Q #4) What is Configuration management?

Answer: Configuration management maintains infrastructure such as servers, storage, networks, and software in the desired state for the systems. It offers automation software responsible for maintaining the desired state of targeted systems and software.

It provides consistency and correctness of configuration management; automates the time-consuming manual configuration processes, improving efficiency and accuracy with fewer resources. Popular automation tools for configuration management are Red Hat Ansible, Chef, and Puppet.

Q #5) Can you please compare Chef and Puppet?

Answer: Both Chef and Puppet are DevOps tools for configuration management of on-premise and cloud-based infrastructure. Both require familiarity in Ruby language. The differences between the two are enlisted in the below table:

Chef Puppet
On availability front, a backup server will take over operations, in case Chef’s primary server stops for any reason. Puppet has a multiple master architecture; a standby master takes care of operations, in case Puppet’s active master stops.
Chef use recipes and cookbooks in order to configure the infrastructure. Puppet use manifests and modules in order to manage the configuration of systems and servers.
Chef consists of Workstation, server, and nodes as its main components Puppet uses Servers as master machines and client machines as agents.
Chef require RubyDSL language for configuration management. Puppet uses its own PuppetDSL language in order to automate and reset configurations.
Chef is code-driven, gives more flexibility and control to developers in configuration management. Puppet has a User interface and reporting features.
The ‘Knife’ tool in Chef reduces installation issues. Puppet is command-line language,

Q #6) List the products offered by Chef for DevOps operations.

Answer: Products offered include:

  • Chef Desktop
  • Chef Compliance
  • Chef Infra
  • Chef Habitat
  • Chef Inspec
  • Chef Automate

Q #7) Explain about Chef Desktop

Answer: It helps control IT resources like laptops, desktops, and kiosk workstations remotely from a centralized location. It automates deployment, management, and secures the maintenance of IT resources. It automates tasks such as implementing policy-driven configuration and eliminates manual time-consuming processes.

Q #8) What are the features of Chef Compliance?

Answer: Chef Compliance helps enforce and maintain compliances and prevent security incidents with standard audit and remediation content across heterogeneous estates to provide visibility and control across hybrid and multi-cloud environments.

Q #9) How Chef Infra is used by the DevOps team in Infrastructure management?

Answer: Chef Infra automates configuration of infrastructure, ensures consistent, correct, flexible, testable, versionable, and human-readable configuration policy, and any modification in configuration will be applied universally across the entire infrastructure.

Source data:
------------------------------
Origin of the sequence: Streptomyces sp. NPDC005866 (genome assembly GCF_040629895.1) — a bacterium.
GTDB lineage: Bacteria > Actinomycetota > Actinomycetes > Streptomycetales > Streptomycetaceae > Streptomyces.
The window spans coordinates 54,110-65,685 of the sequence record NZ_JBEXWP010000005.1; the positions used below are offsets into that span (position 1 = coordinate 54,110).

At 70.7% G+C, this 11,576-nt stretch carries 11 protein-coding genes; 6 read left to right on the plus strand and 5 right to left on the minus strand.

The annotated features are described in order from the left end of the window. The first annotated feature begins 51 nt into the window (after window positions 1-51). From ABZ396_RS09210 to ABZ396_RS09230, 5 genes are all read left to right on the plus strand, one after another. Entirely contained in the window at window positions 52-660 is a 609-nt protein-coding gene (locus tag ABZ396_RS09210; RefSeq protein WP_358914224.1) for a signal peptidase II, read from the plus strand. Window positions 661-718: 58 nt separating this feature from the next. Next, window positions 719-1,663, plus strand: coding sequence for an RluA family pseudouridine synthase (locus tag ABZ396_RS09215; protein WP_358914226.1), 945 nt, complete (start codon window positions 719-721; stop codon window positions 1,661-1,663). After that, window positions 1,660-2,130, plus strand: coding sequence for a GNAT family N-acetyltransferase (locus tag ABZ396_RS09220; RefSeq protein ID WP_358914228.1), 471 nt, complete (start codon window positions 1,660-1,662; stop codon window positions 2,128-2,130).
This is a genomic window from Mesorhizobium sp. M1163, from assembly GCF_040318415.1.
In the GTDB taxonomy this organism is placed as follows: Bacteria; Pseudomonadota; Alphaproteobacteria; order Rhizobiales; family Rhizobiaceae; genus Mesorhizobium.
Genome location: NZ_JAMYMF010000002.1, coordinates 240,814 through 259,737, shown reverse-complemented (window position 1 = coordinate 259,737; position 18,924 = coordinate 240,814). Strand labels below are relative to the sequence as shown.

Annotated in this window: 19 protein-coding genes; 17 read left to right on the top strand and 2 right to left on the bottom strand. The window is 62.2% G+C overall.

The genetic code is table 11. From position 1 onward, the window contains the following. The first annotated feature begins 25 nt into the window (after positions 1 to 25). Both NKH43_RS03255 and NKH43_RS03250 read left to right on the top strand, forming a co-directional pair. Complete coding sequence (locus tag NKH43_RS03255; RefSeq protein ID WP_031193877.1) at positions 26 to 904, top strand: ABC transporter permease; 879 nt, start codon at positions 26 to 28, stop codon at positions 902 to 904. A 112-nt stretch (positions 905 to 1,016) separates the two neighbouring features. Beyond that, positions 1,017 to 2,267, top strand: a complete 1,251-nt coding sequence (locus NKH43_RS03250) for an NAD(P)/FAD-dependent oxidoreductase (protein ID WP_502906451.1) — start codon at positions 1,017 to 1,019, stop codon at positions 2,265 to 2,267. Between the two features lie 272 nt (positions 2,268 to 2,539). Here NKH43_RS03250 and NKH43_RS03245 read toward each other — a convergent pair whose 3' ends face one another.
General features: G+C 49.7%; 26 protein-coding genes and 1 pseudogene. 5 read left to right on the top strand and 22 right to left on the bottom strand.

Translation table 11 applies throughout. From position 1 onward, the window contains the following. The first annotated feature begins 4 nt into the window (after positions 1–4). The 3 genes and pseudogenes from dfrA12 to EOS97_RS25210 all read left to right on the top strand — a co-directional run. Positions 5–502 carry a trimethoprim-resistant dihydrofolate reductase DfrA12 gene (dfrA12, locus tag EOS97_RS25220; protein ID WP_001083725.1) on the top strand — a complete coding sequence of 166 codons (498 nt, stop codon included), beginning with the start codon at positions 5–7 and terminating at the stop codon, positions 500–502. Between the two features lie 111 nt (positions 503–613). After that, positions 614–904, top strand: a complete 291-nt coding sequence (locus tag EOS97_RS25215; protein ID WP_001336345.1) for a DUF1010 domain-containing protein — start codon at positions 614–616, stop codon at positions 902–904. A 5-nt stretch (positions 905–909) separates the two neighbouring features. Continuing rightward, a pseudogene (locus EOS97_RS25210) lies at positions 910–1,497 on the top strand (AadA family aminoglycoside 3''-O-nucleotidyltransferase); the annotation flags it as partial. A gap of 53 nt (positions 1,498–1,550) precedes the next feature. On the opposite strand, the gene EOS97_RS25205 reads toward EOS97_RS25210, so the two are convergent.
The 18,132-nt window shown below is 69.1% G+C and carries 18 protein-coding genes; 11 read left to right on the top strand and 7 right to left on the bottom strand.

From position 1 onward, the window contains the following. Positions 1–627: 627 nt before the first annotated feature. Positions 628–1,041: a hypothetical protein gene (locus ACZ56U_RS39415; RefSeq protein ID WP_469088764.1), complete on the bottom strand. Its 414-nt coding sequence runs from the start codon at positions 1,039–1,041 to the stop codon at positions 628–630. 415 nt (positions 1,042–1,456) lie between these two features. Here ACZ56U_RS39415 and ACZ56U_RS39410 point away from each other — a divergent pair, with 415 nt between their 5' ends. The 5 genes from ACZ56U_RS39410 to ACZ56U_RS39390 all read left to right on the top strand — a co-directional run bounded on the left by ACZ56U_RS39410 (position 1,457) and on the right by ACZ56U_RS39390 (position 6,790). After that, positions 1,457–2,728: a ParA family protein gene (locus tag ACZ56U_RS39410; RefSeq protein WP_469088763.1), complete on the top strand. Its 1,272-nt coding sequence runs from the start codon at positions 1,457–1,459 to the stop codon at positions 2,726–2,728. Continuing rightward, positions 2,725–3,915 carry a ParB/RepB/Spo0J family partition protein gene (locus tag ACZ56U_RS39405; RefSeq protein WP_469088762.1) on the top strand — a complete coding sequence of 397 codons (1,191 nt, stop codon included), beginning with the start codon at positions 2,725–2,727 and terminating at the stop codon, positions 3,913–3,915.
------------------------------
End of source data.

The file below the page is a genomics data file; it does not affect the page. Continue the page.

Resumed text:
Q #10) Explain the features of Chef Habitat.

Answer: It offers automation in defining, packaging, and delivering applications to any environment, irrespective of deployment platform or operating system. It creates deployable artifacts for virtual machines or containers without refactoring or rewriting. It also helps scale the adoption of agile delivery practices across operations and development.

Q #11) Explain the importance of Chef Inspec in compliance with automation.

Answer: Chef Inspec provides security and compliance rules across security engineers, operations, and software developers. It enforces consistent standards in the managed environment and in each stage of development by running automated tests for compliance, security, and other policy requirements across servers, containers, and cloud APIs.

Q #12) How Chef Automate is utilized?

Answer: Chef Automate offers an analytics dashboard for developers, operations, and security personnel in one place, delivering changes in infrastructure and application. It also offers actionable insights on performance and scaling across multiple data centers and cloud providers.

Q #13) Explain Chef components.

Answer: Chef consists mainly of three components: viz. Chef Workstation, Chef Server, and Chef Node.

  • Chef Workstation: It is installed on a local machine, has features such as ad hoc remote execution, scanning, configuration tasks, and tools for the creation of a cookbook. Workstation, a replacement to ChefDK, contains Chef Infra Client, InSpec, testing tools like Test Kitchen, ChefSpec, and Cookstyle, Chef and Knife command-line tools.
  • Chef Server: It is a storage place where configuration policies defined in cookbooks and searchable managed metadata for each node are saved. Nodes that are managed by Chef check in regularly with Chef Server, in order to keep their local configurations up to date.
  • Chef Node: It contains run-list and node attributes, described in the JSON file stored on Chef Server. Chef client gets a copy of node object during each Chef client-run, which in turn, replaces an updated copy of Chef Server at the end of the chef-client run.

Chef Workstation

Q #14) Explain Resource in Chef.

Answer: Resource in Chef is a document on configuration policy that,

  • Specifies the state desired for a configuration item.
  • Lists steps required to bring this item to the desired state.
  • Outlines a resource type like package, template, or service.
  • Display the necessary resource properties.
  • Resources are working configurations grouped into recipes.

The syntax in Ruby for resources is made of four components, a type, a name, one or more properties, and one or more actions with their corresponding values as shown below:


Q #15) Explain the use of Recipe in Chef.

Answer: Recipe is a collection of resources that decides the policy or configuration of a node. To run a recipe, it must reside on the node’s run list. They are created using Ruby and have all the instructions about everything that is required to run, update, or create on Chef Client’s node.




Rajesh Kumar
Follow me
Notify of
Inline Feedbacks
View all comments
Would love your thoughts, please comment.x